As if having an accident at work isn’t bad enough as it is, the whole situation can sometimes involve a myriad of seemingly tedious, but crucial details which can easily be overlooked. There’s no good time for accidents, but to top things off, it always feels like they happen at the worst possible time. The pressure and holdbacks they add are often enough to throw a small operation off balance.
You can never be fully prepared for an accident, but talking to your employees about this possibility from the get-go and laying a foundation of guidelines and instructions on what to do in case of an accident can tremendously mitigate all the direct and indirect consequences for both parties. At the very least, it will give your employees the peace of mind that comes from knowing they work at a safety-conscious, fair, professional establishment.
In the spirit of the better-safe-than-sorry philosophy, here’s a list of steps in the order they’re supposed to be carried out which employers can get their employees to follow in the event of an accident at work.
1.Take Care of the Injury First
Many employees feel panic and possibly even guilt over a workplace accident. They might try to cover it up or simply shake it off as if it’s no big deal.
You need to stress to your employees the importance of treating any injury from an accident, no matter how small it may seem. Best case scenario, they should use the first-aid kit or have another employee help them if it needs be; worst case, they need to leave everything else and be taken to the hospital or emergency room.
2.Report the Accident to Your Colleagues
If the accident happened when nobody was around, somewhere without cameras, it might as well not be a work-related accident. Even if there were cameras, it’s best that the employee informs a colleague as that’s the closest thing to having a witness.
3.Report the Accident to Your Manager
Informing the manager should go without saying, but some employees might decide to skip that step and take it only once a health problem has arisen, at which point so will have various legal issues.
No matter how big or small they think the accident was, employees need to inform managers without any second-guessing.
4.Record the Accident in the Accident Book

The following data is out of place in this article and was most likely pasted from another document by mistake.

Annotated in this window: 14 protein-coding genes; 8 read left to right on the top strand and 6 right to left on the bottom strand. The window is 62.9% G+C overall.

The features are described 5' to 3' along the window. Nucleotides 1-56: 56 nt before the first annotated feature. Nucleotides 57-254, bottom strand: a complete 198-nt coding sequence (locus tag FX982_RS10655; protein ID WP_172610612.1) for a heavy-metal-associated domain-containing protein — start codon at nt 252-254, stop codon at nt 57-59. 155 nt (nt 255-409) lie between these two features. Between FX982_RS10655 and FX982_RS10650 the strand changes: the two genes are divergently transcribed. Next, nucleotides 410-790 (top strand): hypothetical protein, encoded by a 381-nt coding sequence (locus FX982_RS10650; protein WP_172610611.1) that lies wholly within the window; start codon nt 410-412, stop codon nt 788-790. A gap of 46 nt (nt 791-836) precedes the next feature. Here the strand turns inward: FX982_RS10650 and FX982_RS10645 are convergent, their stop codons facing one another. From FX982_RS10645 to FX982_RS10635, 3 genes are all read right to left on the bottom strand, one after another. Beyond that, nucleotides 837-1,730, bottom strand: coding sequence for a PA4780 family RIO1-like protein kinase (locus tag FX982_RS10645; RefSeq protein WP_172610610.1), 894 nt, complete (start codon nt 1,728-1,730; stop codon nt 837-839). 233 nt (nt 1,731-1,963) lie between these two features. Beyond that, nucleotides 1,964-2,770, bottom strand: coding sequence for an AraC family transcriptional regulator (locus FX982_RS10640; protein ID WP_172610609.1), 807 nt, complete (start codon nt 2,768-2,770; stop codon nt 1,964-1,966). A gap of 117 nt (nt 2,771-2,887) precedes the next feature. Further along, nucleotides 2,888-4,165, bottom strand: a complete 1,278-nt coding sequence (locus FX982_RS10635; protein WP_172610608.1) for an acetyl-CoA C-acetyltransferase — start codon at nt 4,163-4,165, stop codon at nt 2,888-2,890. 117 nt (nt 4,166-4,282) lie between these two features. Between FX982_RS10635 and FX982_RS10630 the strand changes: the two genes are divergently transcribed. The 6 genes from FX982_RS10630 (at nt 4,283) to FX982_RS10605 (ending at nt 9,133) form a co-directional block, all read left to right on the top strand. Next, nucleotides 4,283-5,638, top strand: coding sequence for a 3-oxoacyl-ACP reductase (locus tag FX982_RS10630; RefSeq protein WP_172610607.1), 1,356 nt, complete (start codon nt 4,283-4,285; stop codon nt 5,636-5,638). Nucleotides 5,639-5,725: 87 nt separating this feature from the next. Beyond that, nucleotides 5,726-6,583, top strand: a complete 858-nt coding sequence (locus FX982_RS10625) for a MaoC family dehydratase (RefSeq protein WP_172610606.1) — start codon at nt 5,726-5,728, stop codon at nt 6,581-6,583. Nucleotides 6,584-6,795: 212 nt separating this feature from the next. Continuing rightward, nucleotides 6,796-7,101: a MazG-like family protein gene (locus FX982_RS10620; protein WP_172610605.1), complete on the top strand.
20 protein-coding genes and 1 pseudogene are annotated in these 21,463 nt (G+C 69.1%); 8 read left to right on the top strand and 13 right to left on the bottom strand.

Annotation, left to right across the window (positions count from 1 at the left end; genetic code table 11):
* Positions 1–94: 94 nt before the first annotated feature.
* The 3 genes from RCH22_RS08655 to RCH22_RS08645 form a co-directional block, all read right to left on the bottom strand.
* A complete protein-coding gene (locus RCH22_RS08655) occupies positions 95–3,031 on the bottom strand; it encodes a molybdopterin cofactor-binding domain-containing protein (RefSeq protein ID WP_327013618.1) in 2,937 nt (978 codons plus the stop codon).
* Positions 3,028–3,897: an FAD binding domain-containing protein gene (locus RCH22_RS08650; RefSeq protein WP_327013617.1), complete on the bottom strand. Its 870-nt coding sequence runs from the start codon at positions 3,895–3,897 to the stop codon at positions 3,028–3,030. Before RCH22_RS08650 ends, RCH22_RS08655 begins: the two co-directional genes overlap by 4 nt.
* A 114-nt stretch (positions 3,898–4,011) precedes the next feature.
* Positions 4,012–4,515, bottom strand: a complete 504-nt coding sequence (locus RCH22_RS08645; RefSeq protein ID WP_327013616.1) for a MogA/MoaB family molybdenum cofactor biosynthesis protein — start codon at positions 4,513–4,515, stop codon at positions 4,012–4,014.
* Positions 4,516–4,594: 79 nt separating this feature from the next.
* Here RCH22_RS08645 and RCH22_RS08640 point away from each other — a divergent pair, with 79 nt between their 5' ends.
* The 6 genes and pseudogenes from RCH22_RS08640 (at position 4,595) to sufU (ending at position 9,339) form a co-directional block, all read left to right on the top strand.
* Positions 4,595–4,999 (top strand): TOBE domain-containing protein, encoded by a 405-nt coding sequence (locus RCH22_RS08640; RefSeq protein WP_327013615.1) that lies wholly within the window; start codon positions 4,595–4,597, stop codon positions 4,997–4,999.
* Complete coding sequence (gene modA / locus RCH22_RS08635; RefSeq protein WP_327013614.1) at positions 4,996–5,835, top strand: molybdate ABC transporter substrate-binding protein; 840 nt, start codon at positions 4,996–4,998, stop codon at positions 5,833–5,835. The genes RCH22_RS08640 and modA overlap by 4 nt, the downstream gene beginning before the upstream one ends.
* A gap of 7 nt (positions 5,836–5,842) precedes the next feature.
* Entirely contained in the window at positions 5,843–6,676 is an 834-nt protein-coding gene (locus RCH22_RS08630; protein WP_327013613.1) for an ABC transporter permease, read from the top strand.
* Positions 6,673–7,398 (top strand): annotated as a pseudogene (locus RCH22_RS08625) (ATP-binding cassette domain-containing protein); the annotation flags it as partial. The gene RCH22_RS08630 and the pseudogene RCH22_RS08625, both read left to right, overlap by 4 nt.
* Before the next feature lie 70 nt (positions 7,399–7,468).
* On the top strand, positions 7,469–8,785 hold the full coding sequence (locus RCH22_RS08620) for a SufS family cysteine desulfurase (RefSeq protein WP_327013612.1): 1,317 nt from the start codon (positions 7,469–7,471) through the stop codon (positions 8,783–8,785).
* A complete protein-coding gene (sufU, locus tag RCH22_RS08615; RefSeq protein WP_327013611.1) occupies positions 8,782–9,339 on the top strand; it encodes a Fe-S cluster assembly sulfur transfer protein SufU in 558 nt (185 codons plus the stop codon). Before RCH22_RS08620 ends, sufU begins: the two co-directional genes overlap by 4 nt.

The accident book is something some organizations tend to overlook as it messes up their safety record on paper, but that shouldn’t put any pressure whatsoever on employees to cover accidents up.
If an employer refuses to put the accident in the accident book, the employee should email the employee, describing the accident the same way he/she would have done in the book.
5.Take Photos and Video Evidence
While many employees might dismiss this act for being sly, they should remember it would only come in handy against a sly employer, looking to evade responsibility and shift the blame on the employee.
Nothing beats a clear, undisputable photo or video that captures hazardous work conditions at the time of the accident.
6.Go to Your GP and/or Hospital
This is basically like an official diary of your symptoms and condition, kept by a professional. If an employee goes to the doctor only once right after the accident, it can be argued that all the symptoms and injuries have disappeared afterwards. This can be pivotal to the outcome of claims that span a long period of time.
Going to the doctor regularly back the claim up with medical evidence. Not to mention all related medical expenses will be covered by the employer’s liability insurance should the claim be successful.
7.Consider Submitting a Grievance
If the accident stems from poor work conditions or hazardous requirements like, for example, lifting heavy objects, then the employee can still submit a grievance.
It’s important that it’s written in a professional and civilized tone, and if it’s held against the employee regardless, then that might be a cause for a whistleblowing employment claim.
8.Keep a Record of Expenses and Losses
This is absolutely imperative as it’s directly reflected in the size of the compensation. There can be a myriad of direct and indirect expenses and losses from an accident, from the most obvious like missed pay, to pre-booked holidays that couldn’t be taken, increased electrical bills and consumables, and anything else that’s a byproduct of the injury. You can use a claim calculator to see how much an injury can add up to, especially if you want to file a claim.
Even the most rigorous safety protocol can’t prevent accidents with a 100% certainty. However, a crucial part of the precautions is a plan for action once they’ve failed, one that assures all parties involved are treated fairly.
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